Of course, desire is only one part of sexuality. It may be a defining feature, but it’s not the only thing that goes into it. Attraction, identity, power dynamics, gender expression, and many other things all play a role. The difference between jealousy and sexuality is that sexuality is usually considered to be so intuitive that it must be felt to be understood, because any description will fail to achieve its purpose. I don’t believe this is true, even if we take a purely emotional approach. Although there may be parts of it that are particularly hard to understand (for me, I have a difficult time with the desire for dominance, because I’m generally a pretty submissive person), breaking things down makes it easier to relate to people individually, if maybe not so much to the concept as a whole (since sexuality is so broad and varied, I’d venture to argue that there are so many different models for it out there that it would be easier to try to relate on an individual level, otherwise it gets confusing—and isn’t better relating to others the ultimate goal of trying to understand anyway?). I may prefer to stay out of the forest, but I can see that a lot of the trees look like the ones in my own backyard. So when people tell me I don’t know what I’m missing, I wonder if they’re seeing me as a creature so totally removed from humanity that she’s never seen any “trees” before.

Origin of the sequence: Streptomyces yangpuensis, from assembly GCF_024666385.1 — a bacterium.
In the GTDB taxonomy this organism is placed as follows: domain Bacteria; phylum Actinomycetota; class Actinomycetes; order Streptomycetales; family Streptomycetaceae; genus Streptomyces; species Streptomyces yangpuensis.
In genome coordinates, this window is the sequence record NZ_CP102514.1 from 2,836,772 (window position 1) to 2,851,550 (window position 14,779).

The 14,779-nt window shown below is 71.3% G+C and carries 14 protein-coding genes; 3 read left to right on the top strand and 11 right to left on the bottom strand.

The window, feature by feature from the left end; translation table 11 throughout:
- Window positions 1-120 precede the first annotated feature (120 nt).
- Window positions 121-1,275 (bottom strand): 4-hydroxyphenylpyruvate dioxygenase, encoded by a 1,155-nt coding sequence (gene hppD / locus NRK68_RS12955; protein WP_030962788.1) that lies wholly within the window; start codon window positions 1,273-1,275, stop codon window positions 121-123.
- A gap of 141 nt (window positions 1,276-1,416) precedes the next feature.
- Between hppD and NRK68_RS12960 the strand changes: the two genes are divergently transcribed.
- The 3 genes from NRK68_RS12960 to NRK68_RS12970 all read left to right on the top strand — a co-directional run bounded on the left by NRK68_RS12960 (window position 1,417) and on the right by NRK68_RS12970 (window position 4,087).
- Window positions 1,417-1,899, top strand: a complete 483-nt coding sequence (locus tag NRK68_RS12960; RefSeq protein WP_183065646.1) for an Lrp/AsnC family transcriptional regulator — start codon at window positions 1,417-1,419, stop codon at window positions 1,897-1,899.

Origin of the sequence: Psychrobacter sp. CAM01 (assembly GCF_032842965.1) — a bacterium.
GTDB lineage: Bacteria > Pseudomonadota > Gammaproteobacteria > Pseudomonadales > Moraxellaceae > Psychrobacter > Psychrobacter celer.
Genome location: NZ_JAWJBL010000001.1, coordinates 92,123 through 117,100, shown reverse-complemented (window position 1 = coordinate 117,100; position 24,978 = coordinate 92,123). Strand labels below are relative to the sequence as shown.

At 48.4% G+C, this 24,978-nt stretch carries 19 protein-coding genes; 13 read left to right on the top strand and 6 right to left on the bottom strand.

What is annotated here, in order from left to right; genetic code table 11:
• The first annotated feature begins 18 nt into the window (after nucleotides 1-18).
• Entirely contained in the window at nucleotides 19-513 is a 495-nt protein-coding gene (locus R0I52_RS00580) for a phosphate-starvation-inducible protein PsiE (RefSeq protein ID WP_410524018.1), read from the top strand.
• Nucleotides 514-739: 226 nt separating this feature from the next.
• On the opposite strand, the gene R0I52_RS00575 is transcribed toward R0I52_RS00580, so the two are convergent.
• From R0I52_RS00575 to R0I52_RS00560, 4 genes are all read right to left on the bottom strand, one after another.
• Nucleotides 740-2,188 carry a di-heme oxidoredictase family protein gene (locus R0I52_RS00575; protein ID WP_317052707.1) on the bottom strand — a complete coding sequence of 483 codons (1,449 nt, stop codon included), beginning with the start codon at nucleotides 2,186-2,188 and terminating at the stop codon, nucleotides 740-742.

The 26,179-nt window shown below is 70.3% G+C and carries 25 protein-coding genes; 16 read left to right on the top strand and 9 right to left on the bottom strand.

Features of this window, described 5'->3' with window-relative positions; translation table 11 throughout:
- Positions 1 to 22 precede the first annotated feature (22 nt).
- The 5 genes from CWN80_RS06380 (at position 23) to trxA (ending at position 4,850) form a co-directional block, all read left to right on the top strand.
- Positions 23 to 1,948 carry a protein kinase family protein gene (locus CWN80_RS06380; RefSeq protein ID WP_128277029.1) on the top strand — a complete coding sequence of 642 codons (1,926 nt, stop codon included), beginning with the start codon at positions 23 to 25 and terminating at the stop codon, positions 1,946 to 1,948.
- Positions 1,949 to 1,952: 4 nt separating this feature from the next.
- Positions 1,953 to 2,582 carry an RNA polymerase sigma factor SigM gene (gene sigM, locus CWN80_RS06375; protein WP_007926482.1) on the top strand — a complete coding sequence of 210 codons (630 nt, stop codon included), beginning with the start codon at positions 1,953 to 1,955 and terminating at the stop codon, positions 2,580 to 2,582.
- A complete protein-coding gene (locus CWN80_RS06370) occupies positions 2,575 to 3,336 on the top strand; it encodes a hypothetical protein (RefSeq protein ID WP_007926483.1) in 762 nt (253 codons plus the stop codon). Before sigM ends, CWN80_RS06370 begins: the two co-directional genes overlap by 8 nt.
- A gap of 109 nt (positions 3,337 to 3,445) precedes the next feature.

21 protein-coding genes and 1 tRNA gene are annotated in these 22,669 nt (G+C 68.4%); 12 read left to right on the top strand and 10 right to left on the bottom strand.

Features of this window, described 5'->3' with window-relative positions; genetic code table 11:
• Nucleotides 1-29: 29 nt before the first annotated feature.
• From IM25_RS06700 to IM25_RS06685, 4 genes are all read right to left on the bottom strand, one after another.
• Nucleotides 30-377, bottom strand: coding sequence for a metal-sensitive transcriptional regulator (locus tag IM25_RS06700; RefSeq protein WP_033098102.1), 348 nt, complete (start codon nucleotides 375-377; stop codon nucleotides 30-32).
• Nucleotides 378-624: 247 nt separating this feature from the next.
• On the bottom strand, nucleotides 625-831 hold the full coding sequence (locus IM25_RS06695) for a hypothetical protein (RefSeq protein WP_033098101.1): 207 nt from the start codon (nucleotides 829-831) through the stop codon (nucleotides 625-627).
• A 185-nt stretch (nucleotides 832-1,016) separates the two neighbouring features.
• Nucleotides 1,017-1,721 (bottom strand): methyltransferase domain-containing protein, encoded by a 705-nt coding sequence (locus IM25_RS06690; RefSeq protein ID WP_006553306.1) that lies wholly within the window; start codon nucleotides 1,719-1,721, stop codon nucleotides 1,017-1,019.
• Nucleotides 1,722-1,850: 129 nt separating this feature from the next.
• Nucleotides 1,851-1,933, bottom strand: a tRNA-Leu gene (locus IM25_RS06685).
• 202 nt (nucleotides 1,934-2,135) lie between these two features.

Do I know what I’m missing? In a way. I know that for sexuals, there’s a great emotional reward for engaging in sexual activity (how great varies by individual, and I suspect is often way over-exaggerated due to cultural pressure to do so), but for me, not so much. It’s not that I don’t ever get any payoff (emotional or physical) for having sex, just that usually it’s not enough to justify all the work that goes into it. And how much work exactly does go into maintaining a sexual identity and sexually active lifestyle to fulfill it? Let’s see: